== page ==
InfoUSA's Dean Wins NE Gubernatorial PrimaryInfoUSA chief financial officer Stormy Dean won the Democratic primary for governor of Nebraska on May 14 and will face GOP Gov. Mike Johanns.
Dean, who scrambled to put together a campaign after entering the primary on St. Valentine's Day, won 78 percent of the vote against Luis Calvillo, a self-employed jewelry salesman and retired gas station attendant. Calvillo ran in the 1998 Democratic primary but pulled only 1.3 percent of the vote.
Though Dean did not use data from infoUSA to target voters in his campaign, the state Democratic Party sent 25,000 to 45,000 direct mail pieces to Democratic voters in Douglas County, the state's largest county. Nebraska has 379,551 registered Democratic voters.
"It was a piece targeted at Nebraska Democrats to push them out and vote," said Rick Carter, a spokesman for Dean.
Dean, 44, a third-generation Nebraskan who has never run for public office, lived in other states during the early 1980s but returned to Nebraska in 1986. He was a Republican until the mid-'90s, then became an independent. He switched to the Democratic Party in 1998, though he considers himself "very much still a conservative," especially in fiscal matters.
Dean is president of the Ralston, NE, board of education and serves on the board of Greater Omaha Workforce Development.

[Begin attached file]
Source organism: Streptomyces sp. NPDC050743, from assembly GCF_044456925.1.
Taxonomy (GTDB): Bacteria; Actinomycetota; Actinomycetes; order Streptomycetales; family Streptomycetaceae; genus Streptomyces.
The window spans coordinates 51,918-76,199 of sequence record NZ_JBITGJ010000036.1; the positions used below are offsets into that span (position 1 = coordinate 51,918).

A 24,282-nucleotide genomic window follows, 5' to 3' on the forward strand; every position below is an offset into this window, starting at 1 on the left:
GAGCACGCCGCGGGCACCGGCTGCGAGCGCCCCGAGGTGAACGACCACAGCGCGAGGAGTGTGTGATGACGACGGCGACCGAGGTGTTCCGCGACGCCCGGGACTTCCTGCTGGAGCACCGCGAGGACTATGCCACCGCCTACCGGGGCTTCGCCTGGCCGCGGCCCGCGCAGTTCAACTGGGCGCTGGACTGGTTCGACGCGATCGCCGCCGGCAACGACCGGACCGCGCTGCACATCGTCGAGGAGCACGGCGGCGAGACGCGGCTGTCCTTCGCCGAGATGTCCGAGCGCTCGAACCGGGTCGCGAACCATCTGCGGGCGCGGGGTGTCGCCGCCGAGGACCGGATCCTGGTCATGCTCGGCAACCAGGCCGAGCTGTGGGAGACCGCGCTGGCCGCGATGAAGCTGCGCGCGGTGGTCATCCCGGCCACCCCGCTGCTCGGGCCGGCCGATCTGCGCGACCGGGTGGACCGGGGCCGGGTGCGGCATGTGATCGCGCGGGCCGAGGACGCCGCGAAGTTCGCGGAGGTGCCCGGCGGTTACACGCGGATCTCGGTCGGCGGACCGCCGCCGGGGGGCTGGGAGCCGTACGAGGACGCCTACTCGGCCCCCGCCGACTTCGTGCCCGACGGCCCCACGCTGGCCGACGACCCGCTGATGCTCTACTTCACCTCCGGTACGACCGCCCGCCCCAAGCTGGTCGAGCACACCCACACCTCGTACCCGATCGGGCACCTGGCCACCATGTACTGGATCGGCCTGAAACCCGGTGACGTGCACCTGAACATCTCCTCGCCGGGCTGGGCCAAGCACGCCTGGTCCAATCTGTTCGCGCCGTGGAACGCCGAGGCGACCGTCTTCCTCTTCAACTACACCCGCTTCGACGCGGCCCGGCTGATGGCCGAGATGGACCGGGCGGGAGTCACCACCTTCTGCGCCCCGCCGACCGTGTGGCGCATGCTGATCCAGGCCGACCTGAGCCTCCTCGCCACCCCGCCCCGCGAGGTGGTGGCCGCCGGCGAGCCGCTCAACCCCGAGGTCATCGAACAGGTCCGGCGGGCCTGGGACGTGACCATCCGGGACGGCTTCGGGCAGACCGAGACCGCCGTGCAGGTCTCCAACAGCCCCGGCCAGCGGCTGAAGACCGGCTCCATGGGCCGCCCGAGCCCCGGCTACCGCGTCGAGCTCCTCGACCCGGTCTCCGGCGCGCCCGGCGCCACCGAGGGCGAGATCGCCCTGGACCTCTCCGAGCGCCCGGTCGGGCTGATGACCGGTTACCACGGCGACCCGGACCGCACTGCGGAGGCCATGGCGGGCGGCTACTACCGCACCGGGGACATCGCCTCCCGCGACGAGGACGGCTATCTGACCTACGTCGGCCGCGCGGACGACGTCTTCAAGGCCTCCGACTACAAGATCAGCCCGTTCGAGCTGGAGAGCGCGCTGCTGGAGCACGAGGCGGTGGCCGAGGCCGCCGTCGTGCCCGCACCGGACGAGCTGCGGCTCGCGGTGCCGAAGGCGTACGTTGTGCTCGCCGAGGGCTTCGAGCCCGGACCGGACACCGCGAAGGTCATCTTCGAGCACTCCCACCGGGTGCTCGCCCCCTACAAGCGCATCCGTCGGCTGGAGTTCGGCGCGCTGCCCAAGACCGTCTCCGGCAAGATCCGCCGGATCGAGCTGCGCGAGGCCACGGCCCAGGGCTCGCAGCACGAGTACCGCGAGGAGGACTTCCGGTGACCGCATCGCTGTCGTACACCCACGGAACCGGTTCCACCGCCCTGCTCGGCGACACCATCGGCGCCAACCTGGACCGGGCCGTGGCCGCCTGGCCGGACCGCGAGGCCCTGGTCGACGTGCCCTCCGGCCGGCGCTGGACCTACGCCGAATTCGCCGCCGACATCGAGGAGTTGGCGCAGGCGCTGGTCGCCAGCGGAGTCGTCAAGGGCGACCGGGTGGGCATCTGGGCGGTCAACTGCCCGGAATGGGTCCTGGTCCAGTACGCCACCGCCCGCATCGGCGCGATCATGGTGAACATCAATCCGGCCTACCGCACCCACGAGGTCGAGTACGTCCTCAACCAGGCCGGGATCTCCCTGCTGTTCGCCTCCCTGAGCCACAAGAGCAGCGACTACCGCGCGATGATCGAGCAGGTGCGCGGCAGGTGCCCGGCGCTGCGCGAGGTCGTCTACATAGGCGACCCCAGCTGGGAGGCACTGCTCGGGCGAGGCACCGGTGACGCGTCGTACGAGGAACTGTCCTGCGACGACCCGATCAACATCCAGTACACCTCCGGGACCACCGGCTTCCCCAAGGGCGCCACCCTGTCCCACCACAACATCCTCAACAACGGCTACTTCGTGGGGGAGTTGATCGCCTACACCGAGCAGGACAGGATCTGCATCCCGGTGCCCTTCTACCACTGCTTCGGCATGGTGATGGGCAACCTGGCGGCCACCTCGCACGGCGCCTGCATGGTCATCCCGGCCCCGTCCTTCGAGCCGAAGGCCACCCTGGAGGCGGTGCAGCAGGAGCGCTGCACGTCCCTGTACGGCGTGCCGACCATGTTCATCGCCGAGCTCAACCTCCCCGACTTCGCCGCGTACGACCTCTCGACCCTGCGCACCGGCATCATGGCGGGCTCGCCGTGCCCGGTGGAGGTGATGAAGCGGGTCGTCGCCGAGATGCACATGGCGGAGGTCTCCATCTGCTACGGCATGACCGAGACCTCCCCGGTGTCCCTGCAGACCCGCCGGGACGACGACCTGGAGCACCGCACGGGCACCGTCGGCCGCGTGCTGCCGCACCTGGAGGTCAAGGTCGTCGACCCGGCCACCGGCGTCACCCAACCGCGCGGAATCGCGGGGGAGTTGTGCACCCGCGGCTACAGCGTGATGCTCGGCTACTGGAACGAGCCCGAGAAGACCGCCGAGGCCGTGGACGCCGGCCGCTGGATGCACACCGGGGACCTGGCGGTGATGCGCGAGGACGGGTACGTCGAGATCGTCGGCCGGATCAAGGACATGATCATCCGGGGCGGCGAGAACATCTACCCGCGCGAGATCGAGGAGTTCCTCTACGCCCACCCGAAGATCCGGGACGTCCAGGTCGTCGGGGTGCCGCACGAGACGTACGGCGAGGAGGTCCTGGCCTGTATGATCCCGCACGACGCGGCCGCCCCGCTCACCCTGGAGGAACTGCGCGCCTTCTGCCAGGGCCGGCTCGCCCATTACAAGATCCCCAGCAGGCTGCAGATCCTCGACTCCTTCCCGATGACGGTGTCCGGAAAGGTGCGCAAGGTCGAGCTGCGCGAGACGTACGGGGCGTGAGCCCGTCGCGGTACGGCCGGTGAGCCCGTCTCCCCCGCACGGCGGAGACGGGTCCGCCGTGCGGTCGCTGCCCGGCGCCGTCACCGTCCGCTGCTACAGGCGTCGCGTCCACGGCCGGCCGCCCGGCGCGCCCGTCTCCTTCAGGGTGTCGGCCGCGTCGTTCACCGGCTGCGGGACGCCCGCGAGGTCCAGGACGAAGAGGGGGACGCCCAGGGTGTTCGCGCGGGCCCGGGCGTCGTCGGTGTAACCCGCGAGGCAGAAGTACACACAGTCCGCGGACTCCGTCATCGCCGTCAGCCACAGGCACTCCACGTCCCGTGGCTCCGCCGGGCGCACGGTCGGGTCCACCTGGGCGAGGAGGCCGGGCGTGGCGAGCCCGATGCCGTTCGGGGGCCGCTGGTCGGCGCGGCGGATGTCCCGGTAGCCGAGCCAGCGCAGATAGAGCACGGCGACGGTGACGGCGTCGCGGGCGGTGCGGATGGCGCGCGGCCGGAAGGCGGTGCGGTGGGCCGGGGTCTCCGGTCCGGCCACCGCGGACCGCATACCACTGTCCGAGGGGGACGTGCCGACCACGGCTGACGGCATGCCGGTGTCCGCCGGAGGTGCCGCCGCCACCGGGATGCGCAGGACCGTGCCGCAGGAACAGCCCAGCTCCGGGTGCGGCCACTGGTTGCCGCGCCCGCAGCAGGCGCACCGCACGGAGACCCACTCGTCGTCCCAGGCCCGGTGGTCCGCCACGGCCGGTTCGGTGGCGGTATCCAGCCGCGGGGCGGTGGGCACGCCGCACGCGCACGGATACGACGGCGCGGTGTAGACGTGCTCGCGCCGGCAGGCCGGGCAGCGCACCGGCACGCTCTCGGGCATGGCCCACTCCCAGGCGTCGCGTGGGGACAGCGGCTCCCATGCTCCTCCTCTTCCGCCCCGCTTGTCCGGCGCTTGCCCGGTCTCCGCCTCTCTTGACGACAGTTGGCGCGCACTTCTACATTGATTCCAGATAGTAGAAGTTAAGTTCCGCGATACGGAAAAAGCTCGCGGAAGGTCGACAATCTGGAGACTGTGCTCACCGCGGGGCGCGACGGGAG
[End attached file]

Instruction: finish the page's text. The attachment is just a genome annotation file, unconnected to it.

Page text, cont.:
Dean has said his role as chief financial officer for database services provider infoUSA would help him as governor because the majority of the governor's job is overseeing Nebraska's budget.
Carter said that Dean plans targeted direct mail to Democrats and Republicans in the next leg of the campaign, especially since more than half of Nebraska voters are registered Republicans. The election is Nov. 5.
"We will do whatever it takes to win this election, and one of the ways to do this is to reach out and identify voters with a targeted message," Carter said. "We will appeal on our messages, and Stormy's message appeals to all voters, regardless of their parties."
Carter said Dean's message centers on leadership and protecting spending priorities such as education, healthcare and economic development as well as identifying ways to "streamline, reduce and eliminate."
Details for the direct mail campaign will play out over the next several months, Carter said. Dean hired a media consultant during the first phase of the campaign and will work with that person on campaign strategy.